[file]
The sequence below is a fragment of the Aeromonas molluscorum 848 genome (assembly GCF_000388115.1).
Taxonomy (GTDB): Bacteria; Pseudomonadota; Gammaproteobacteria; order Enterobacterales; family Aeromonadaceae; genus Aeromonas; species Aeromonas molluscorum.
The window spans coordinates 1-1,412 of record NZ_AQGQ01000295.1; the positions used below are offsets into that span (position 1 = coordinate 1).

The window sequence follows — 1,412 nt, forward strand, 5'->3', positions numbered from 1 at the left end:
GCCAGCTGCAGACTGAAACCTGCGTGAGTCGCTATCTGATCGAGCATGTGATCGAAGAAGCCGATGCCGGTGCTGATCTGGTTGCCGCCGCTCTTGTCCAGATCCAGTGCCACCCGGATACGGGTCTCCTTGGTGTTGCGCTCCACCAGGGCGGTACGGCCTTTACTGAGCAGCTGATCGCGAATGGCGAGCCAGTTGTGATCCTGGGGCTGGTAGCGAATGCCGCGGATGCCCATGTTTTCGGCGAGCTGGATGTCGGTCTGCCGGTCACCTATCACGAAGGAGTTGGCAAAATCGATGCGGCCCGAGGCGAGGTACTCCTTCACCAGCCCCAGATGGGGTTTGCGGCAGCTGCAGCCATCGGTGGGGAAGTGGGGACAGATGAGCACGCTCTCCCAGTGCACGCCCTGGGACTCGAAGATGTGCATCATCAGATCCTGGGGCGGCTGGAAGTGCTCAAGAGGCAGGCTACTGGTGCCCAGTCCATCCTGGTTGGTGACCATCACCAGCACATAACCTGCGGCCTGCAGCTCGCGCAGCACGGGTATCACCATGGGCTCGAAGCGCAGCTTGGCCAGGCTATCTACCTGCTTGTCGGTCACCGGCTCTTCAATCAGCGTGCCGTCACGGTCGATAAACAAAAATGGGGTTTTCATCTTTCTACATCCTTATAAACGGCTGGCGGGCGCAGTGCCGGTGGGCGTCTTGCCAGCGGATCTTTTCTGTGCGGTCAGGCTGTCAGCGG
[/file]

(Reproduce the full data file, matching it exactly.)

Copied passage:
The sequence below is a fragment of the Aeromonas molluscorum 848 genome (assembly GCF_000388115.1).
Taxonomy (GTDB): Bacteria; Pseudomonadota; Gammaproteobacteria; order Enterobacterales; family Aeromonadaceae; genus Aeromonas; species Aeromonas molluscorum.
The window spans coordinates 1-1,412 of record NZ_AQGQ01000295.1; the positions used below are offsets into that span (position 1 = coordinate 1).

The window sequence follows — 1,412 nt, forward strand, 5'->3', positions numbered from 1 at the left end:
GCCAGCTGCAGACTGAAACCTGCGTGAGTCGCTATCTGATCGAGCATGTGATCGAAGAAGCCGATGCCGGTGCTGATCTGGTTGCCGCCGCTCTTGTCCAGATCCAGTGCCACCCGGATACGGGTCTCCTTGGTGTTGCGCTCCACCAGGGCGGTACGGCCTTTACTGAGCAGCTGATCGCGAATGGCGAGCCAGTTGTGATCCTGGGGCTGGTAGCGAATGCCGCGGATGCCCATGTTTTCGGCGAGCTGGATGTCGGTCTGCCGGTCACCTATCACGAAGGAGTTGGCAAAATCGATGCGGCCCGAGGCGAGGTACTCCTTCACCAGCCCCAGATGGGGTTTGCGGCAGCTGCAGCCATCGGTGGGGAAGTGGGGACAGATGAGCACGCTCTCCCAGTGCACGCCCTGGGACTCGAAGATGTGCATCATCAGATCCTGGGGCGGCTGGAAGTGCTCAAGAGGCAGGCTACTGGTGCCCAGTCCATCCTGGTTGGTGACCATCACCAGCACATAACCTGCGGCCTGCAGCTCGCGCAGCACGGGTATCACCATGGGCTCGAAGCGCAGCTTGGCCAGGCTATCTACCTGCTTGTCGGTCACCGGCTCTTCAATCAGCGTGCCGTCACGGTCGATAAACAAAAATGGGGTTTTCATCTTTCTACATCCTTATAAACGGCTGGCGGGCGCAGTGCCGGTGGGCGTCTTGCCAGCGGATCTTTTCTGTGCGGTCAGGCTGTCAGCGG